If you are a farmer, then by now you must have heard the good news- it is finally legal to grow hemp again!
December 2018 sees the Hemp Farming Act Passed
Last year, Congress and President Trump passed a sweeping Farm Bill with overwhelming bipartisan support that included the Hemp Farming Act. The long overdue legislation distinguishes industrial hemp from psychoactive cannabis and lifts the federal ban on the sort of hemp that is found in many everyday consumer products like fabrics and hand lotion. For the first time in many years, it is now legal to grow, sell, and process industrial hemp in the United States. It may seem as though the two major parties find little to agree on these days, but at least Democrats and Republicans alike are able to see the major economic potential of hemp.
Hemp has been an important crop for centuries
That it took so long for Congress to revisit its decision to ban not only psychoactive plants like Cannabis Sativa and Cannabis Indica, but all of their extremely industrially useful relatives as well, is something of a head scratcher. After all, hemp’s usefulness is not a recently unearthed secret. Prior to the twentieth century, hemp was a staple crop in North America and around the world. King James mandated that settlers at Jamestown grow hemp to suit the military and economic needs of England. Hemp was one of three major crops grown at George Washington’s plantation, Mount Vernon. The plant was renowned for its exceptionally strong fibers that could be used to make tough fabrics and ropes suitable for ship masts.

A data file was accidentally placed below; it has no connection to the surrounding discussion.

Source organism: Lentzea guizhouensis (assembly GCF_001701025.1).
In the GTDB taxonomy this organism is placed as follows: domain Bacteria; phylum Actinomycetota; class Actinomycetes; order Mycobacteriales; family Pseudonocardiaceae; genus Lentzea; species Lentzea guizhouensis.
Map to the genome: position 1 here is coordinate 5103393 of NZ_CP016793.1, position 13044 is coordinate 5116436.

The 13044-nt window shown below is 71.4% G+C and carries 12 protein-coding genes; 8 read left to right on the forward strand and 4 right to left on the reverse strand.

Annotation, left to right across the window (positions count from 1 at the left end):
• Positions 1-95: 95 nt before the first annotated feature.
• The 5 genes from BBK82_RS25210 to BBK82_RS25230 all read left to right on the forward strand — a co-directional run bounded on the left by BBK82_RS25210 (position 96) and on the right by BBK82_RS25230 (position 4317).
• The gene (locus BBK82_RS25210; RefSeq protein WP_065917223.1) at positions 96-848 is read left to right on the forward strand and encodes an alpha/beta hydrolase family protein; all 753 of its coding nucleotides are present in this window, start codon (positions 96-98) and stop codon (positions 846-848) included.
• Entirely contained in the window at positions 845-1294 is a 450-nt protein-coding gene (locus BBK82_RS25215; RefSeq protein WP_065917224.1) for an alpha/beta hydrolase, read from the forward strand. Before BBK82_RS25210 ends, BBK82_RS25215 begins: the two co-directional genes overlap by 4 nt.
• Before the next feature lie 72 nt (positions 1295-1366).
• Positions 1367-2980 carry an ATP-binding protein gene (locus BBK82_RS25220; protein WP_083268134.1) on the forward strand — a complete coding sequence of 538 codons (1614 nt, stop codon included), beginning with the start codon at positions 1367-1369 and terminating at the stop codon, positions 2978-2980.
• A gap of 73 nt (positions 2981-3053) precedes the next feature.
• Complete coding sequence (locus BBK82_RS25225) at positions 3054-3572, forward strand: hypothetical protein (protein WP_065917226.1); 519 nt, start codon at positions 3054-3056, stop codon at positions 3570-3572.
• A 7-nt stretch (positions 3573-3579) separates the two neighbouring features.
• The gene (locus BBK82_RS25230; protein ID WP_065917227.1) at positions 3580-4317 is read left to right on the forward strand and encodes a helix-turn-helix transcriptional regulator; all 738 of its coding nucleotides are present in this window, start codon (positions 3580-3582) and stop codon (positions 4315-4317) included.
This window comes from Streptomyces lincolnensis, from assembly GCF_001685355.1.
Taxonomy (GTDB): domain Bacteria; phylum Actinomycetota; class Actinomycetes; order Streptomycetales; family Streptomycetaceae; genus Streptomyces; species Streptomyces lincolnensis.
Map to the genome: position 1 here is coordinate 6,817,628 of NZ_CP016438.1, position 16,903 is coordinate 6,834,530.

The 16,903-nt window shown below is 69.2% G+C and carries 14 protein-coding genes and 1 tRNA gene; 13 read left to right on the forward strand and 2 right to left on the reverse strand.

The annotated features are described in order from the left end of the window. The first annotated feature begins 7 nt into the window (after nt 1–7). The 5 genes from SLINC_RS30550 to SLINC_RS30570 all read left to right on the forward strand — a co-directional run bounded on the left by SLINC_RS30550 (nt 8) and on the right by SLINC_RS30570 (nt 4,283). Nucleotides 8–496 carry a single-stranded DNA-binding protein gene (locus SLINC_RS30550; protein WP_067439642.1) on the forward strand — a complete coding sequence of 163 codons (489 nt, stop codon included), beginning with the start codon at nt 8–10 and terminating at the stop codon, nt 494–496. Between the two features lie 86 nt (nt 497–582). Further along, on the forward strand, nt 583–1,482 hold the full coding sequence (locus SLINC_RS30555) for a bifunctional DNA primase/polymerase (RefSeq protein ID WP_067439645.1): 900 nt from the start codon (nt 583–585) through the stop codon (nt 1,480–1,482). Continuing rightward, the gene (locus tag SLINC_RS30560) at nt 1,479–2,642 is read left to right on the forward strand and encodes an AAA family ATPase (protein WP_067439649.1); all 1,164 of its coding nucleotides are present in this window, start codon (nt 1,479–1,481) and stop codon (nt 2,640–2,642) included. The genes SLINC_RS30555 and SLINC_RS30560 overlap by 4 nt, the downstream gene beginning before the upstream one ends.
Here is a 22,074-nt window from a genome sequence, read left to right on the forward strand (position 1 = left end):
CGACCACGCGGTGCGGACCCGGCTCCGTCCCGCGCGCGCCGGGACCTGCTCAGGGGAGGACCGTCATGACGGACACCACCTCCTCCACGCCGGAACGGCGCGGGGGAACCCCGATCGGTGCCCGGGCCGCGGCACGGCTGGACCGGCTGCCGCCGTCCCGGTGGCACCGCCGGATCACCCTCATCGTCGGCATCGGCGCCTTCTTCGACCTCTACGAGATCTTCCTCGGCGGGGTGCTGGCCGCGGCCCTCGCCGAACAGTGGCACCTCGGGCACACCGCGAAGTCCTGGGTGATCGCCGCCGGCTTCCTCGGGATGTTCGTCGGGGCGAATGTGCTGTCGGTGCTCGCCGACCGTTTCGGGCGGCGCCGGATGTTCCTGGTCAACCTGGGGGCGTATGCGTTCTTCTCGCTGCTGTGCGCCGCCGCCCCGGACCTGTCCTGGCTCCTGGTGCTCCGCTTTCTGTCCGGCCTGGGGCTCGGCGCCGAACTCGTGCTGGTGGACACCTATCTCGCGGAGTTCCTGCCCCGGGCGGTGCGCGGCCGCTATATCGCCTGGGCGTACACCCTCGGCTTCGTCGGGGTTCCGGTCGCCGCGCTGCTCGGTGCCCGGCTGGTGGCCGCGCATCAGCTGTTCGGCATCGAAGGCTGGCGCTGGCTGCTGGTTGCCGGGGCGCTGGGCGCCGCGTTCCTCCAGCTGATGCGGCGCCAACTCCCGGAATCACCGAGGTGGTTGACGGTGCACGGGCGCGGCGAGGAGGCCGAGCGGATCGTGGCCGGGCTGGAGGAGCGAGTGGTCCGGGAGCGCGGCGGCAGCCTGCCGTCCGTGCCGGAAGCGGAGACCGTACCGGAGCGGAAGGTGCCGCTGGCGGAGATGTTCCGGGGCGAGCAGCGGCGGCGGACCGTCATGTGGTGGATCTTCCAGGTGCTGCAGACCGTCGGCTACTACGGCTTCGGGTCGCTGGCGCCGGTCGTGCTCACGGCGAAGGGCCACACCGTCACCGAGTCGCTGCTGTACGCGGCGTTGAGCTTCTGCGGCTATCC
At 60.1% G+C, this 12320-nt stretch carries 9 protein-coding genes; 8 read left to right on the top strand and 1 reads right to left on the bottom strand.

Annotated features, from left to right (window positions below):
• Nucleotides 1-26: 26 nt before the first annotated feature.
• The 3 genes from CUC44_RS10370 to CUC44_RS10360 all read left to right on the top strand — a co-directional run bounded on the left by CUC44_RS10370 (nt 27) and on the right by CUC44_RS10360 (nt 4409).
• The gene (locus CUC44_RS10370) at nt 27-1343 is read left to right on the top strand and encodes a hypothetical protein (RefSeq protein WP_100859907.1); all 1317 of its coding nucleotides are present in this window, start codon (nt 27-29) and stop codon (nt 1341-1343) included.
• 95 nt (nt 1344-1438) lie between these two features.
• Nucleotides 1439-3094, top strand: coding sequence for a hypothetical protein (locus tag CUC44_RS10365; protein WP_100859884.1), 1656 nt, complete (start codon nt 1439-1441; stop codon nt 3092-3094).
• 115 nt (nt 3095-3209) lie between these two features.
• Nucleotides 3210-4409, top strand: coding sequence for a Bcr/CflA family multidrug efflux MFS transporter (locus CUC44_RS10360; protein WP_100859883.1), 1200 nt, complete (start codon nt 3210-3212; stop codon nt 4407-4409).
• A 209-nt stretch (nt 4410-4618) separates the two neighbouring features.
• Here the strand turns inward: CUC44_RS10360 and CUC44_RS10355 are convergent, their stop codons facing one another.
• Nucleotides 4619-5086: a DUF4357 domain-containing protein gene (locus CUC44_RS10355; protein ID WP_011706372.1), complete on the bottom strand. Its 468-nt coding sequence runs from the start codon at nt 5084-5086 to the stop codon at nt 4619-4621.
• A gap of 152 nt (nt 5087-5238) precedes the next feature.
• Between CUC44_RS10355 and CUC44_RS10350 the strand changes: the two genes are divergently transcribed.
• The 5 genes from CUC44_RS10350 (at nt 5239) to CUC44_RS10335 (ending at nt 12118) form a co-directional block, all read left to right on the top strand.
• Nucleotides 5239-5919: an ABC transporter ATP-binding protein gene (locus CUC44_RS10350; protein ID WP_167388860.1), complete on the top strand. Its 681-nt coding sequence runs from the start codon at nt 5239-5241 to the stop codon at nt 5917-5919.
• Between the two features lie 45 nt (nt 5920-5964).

But in 1937, President Franklin D. Roosevelt signed into law the Marihuana Tax Act. At that time, much needed oversight and regulation of the wildly out of control patent medicine industry that ran amok in the nineteenth and early twentieth centuries had morphed into an almost equally reckless anti-drug crusade. The story goes that politicians from states along the Southern border pushed for anti-marijuana legislation as a way of targeting Mexican workers who smoked cannabis, and whom their white constituents accused of stealing their jobs in the middle of the Great Depression. The campaign against cannabis culminated in an outright ban on the cultivation of all hemp, psychoactive or otherwise, that managed to last for 81 years.
Hemp is used in over 25,000 products globally
In the meantime, however, demand for industrial hemp in the United States has scarcely waned. Hemp remains every bit as useful as it was a century ago. In fact, the list of goods that count hemp among their components only continues to grow. A recent Congressional Research Service report concluded that “the global market for hemp consists of over 25,000 products.” Prior to passage of the Farm Bill, nearly all of the hemp found in thousands of consumer products in the US was imported, and US farmers were unable to capitalize on the enormous demand for hemp both at home and abroad.
Now all of that stands to change. We at Wild West Weed and Seed are here to help farmers get in on the ground floor of what is sure to be an American agricultural revolution. Our viable plant seeds are available to get you started on your entry into the new market for American grown hemp!